Patient safety

The Health First Europe and EFORT partnership

EFORT is a member of Health First Europe (HFE), a non-profit, non-commercial alliance of patients, healthcare workers, academics and healthcare experts and the medical technology industry. Health First Europe aims to ensure that equitable access to modern, innovative and reliable medical technology and healthcare is regarded as a vital investment in the future of Europe.

One of the key topic of Health First Europe is on patient safety and healthcare associated infections, a topic HFE has been following since 2004.  The collaboration with EFORT, has been so far concentrated around this topic, and particularly around the EU Joint Action on Patient Safety and Quality of Care (PaSQ), a three year EU-funded project with Member States, launched in May 2013, which aims to consolidate a permanent network for patient safety in the EU through the sharing of information and experiences, and the implementation of good practices.

This collaboration offered the opportunity for national societies to promote their work and share best practice on safe clinical practices, with the aim to be exchanged on a clinical level throughout all Member States. It is in this context that the German Arthroplasty Register, EPRD, was presented. Under the EU Joint Action, these safe clinical practices should be exchanged across all participating Member States in the Joint Action via a wiki platform.

Patient safety and healthcare associated infections are on the EU agenda and there is a growing consensus that this topic should receive more attention from governments. The European Commission released in November 2011 a report looking at Member States implementation of measures to prevent healthcare associated infections (HAI) and increase patient safety. The report calls for greater efforts from Member States and particularly in the following areas:

  • Information to patients
  • Education and training of the health workforce

The Commission is currently assessing the need for further action in the field and the European Parliament has adopted a Resolution in October 2013 calling for greater prioritisation of Patient Safety and HAI at EU and national level.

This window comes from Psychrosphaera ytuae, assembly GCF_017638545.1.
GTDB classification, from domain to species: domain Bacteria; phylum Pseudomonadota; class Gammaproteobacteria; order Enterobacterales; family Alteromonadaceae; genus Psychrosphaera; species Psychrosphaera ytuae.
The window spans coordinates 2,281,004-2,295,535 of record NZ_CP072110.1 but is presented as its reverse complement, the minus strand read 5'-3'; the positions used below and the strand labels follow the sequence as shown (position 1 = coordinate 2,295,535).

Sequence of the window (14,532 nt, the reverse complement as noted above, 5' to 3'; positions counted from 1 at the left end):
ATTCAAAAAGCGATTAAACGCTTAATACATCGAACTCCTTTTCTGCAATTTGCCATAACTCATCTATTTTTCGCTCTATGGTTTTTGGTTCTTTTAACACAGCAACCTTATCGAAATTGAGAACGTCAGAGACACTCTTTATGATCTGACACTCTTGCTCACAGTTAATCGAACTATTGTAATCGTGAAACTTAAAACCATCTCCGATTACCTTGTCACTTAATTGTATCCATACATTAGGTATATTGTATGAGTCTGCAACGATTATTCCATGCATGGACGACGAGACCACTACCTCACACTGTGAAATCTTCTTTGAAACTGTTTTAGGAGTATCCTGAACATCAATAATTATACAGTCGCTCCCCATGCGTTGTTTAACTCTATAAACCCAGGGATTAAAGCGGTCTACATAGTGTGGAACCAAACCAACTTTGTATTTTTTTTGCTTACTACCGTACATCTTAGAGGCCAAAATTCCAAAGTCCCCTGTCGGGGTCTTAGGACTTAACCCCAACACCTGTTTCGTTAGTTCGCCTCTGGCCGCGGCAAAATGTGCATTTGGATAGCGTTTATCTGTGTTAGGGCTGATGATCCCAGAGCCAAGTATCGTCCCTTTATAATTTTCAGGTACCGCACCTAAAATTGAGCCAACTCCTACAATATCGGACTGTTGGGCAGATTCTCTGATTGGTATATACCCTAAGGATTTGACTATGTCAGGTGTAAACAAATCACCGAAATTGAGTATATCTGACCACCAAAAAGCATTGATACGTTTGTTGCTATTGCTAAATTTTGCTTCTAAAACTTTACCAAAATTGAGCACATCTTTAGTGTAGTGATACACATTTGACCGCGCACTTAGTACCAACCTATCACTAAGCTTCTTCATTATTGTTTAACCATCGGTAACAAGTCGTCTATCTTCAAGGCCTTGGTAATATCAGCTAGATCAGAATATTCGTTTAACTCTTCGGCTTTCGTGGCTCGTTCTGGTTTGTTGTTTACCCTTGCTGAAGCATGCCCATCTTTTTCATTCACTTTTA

Within this context, EFORT is well placed to share best practice in the area of education and training of healthcare professionals and to inform the debate on patient safety and HAI. The issue of Patient Safety is of uppermost importance in Orthopaedic and musculoskeletal-traumatology surgery, which is why it is will be the key focus of the 15th EFORT Congress in London.

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Consultation on: Future EU agenda Quality of health care

The European Federation of National Associations of Orthopaedics and Traumatology (EFORT) is the platform organisation linking Europe‘s national orthopaedic associations. Its aims to promote the exchange of scientific knowledge and experience in the field of prevention, conservative and surgical treatment of diseases and injuries concerning the musculoskeletal system. To this end, particular emphasis is placed upon activities focusing on education and research. EFORT represents 41 national member societies from 39 member countries, as well as nine associate scientific members.

The EFORT annual Congress in June 2014 focused on Patient Safety. With Patient Safety as the overarching theme of the 2014 Congress, EFORT aimed to deliver the best educational sessions to improve orthopaedic health care in Europe in order to meet the increasing expectations of an ageing population that wants to maintain an active life during retirement.

The main theme of the EFORT Congress in May 2015 was infection, which helped putting the issue of patient safety and care quality at the heart of the Orthopaedic and Trauma practice.

EFORT is committed to promote the highest standards of medical practice in order to achieve excellence in care for all patients across Europe.

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EFORT Response to the Consultation

Today’s patients throughout Europe are entitled to the most optimal care. Progress in surgery has been phenomenal in this last decade and new techniques and processes have allowed consistently successful outcomes for complex procedures. However, the best of surgical care is only relevant if applied to the right patient, to the right site and with minimal complications such as post-operative infections.

Wrong site surgery, which still occurs today, too often i.e up to fifty times a week in Europe, must be eliminated by careful positive patient identification and the use of checklists. A large international study (N Engl J Med 2009) revealed that morbidity dropped from 1.5 per cent to 0.8 per cent following the introduction of checklists. The rate of complications also fell from eleven to seven per cent.